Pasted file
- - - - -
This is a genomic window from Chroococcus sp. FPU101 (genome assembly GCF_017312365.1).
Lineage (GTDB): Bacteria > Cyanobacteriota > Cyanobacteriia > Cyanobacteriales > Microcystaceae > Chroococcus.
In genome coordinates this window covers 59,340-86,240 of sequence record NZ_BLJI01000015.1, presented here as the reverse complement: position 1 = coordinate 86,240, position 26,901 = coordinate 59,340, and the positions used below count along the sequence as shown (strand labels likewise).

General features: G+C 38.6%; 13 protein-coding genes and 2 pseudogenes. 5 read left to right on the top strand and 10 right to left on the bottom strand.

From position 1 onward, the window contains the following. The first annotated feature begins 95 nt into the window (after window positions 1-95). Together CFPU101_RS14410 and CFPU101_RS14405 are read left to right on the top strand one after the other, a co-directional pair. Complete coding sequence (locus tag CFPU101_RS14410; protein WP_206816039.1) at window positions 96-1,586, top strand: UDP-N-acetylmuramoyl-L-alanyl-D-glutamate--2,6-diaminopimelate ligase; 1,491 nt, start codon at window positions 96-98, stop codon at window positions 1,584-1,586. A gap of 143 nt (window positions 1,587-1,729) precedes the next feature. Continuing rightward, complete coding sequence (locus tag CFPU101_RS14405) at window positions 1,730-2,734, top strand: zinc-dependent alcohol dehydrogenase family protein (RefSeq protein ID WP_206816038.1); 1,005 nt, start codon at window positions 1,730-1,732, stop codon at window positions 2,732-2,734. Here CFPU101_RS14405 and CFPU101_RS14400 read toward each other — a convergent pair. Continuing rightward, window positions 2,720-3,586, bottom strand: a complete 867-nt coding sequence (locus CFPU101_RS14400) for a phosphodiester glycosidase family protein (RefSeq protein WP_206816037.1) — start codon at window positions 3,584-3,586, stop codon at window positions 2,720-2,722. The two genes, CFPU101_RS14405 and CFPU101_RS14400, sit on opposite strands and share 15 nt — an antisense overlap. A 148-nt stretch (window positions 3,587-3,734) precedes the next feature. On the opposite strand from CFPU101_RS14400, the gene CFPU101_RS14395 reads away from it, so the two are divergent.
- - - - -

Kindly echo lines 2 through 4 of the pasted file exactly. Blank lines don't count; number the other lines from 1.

Lineage (GTDB): Bacteria > Cyanobacteriota > Cyanobacteriia > Cyanobacteriales > Microcystaceae > Chroococcus.
In genome coordinates this window covers 59,340-86,240 of sequence record NZ_BLJI01000015.1, presented here as the reverse complement: position 1 = coordinate 86,240, position 26,901 = coordinate 59,340, and the positions used below count along the sequence as shown (strand labels likewise).

General features: G+C 38.6%; 13 protein-coding genes and 2 pseudogenes. 5 read left to right on the top strand and 10 right to left on the bottom strand.